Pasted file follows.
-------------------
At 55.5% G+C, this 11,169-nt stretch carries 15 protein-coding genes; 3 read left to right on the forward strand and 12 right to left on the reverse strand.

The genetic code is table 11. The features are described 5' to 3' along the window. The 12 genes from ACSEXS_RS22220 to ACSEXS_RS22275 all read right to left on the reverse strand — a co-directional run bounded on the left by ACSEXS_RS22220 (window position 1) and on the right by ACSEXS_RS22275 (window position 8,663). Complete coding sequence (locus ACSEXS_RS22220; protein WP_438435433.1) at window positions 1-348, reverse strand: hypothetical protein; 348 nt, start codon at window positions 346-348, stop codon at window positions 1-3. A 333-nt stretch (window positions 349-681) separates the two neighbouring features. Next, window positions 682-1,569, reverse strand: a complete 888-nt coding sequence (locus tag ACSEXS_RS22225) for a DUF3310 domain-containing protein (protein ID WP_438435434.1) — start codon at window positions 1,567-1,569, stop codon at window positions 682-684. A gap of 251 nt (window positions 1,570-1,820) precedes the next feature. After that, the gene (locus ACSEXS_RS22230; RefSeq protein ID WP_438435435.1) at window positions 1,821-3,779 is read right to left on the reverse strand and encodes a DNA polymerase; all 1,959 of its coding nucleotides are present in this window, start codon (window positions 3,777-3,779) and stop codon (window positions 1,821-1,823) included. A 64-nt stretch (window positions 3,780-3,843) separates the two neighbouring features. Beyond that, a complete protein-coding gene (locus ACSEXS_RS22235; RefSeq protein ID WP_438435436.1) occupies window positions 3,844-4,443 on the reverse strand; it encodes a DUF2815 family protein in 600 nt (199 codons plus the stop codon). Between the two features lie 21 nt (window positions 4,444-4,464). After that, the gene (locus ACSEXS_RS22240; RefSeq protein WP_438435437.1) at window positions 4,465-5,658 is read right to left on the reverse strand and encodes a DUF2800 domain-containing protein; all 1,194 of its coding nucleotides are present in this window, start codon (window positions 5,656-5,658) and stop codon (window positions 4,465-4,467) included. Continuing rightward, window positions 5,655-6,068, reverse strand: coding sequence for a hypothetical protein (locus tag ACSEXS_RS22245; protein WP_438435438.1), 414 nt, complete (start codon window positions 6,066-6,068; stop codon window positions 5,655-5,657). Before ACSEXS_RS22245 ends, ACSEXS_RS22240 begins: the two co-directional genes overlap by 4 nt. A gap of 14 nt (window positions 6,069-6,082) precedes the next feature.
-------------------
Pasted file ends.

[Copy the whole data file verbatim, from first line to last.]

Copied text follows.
At 55.5% G+C, this 11,169-nt stretch carries 15 protein-coding genes; 3 read left to right on the forward strand and 12 right to left on the reverse strand.

The genetic code is table 11. The features are described 5' to 3' along the window. The 12 genes from ACSEXS_RS22220 to ACSEXS_RS22275 all read right to left on the reverse strand — a co-directional run bounded on the left by ACSEXS_RS22220 (window position 1) and on the right by ACSEXS_RS22275 (window position 8,663). Complete coding sequence (locus ACSEXS_RS22220; protein WP_438435433.1) at window positions 1-348, reverse strand: hypothetical protein; 348 nt, start codon at window positions 346-348, stop codon at window positions 1-3. A 333-nt stretch (window positions 349-681) separates the two neighbouring features. Next, window positions 682-1,569, reverse strand: a complete 888-nt coding sequence (locus tag ACSEXS_RS22225) for a DUF3310 domain-containing protein (protein ID WP_438435434.1) — start codon at window positions 1,567-1,569, stop codon at window positions 682-684. A gap of 251 nt (window positions 1,570-1,820) precedes the next feature. After that, the gene (locus ACSEXS_RS22230; RefSeq protein ID WP_438435435.1) at window positions 1,821-3,779 is read right to left on the reverse strand and encodes a DNA polymerase; all 1,959 of its coding nucleotides are present in this window, start codon (window positions 3,777-3,779) and stop codon (window positions 1,821-1,823) included. A 64-nt stretch (window positions 3,780-3,843) separates the two neighbouring features. Beyond that, a complete protein-coding gene (locus ACSEXS_RS22235; RefSeq protein ID WP_438435436.1) occupies window positions 3,844-4,443 on the reverse strand; it encodes a DUF2815 family protein in 600 nt (199 codons plus the stop codon). Between the two features lie 21 nt (window positions 4,444-4,464). After that, the gene (locus ACSEXS_RS22240; RefSeq protein WP_438435437.1) at window positions 4,465-5,658 is read right to left on the reverse strand and encodes a DUF2800 domain-containing protein; all 1,194 of its coding nucleotides are present in this window, start codon (window positions 5,656-5,658) and stop codon (window positions 4,465-4,467) included. Continuing rightward, window positions 5,655-6,068, reverse strand: coding sequence for a hypothetical protein (locus tag ACSEXS_RS22245; protein WP_438435438.1), 414 nt, complete (start codon window positions 6,066-6,068; stop codon window positions 5,655-5,657). Before ACSEXS_RS22245 ends, ACSEXS_RS22240 begins: the two co-directional genes overlap by 4 nt. A gap of 14 nt (window positions 6,069-6,082) precedes the next feature.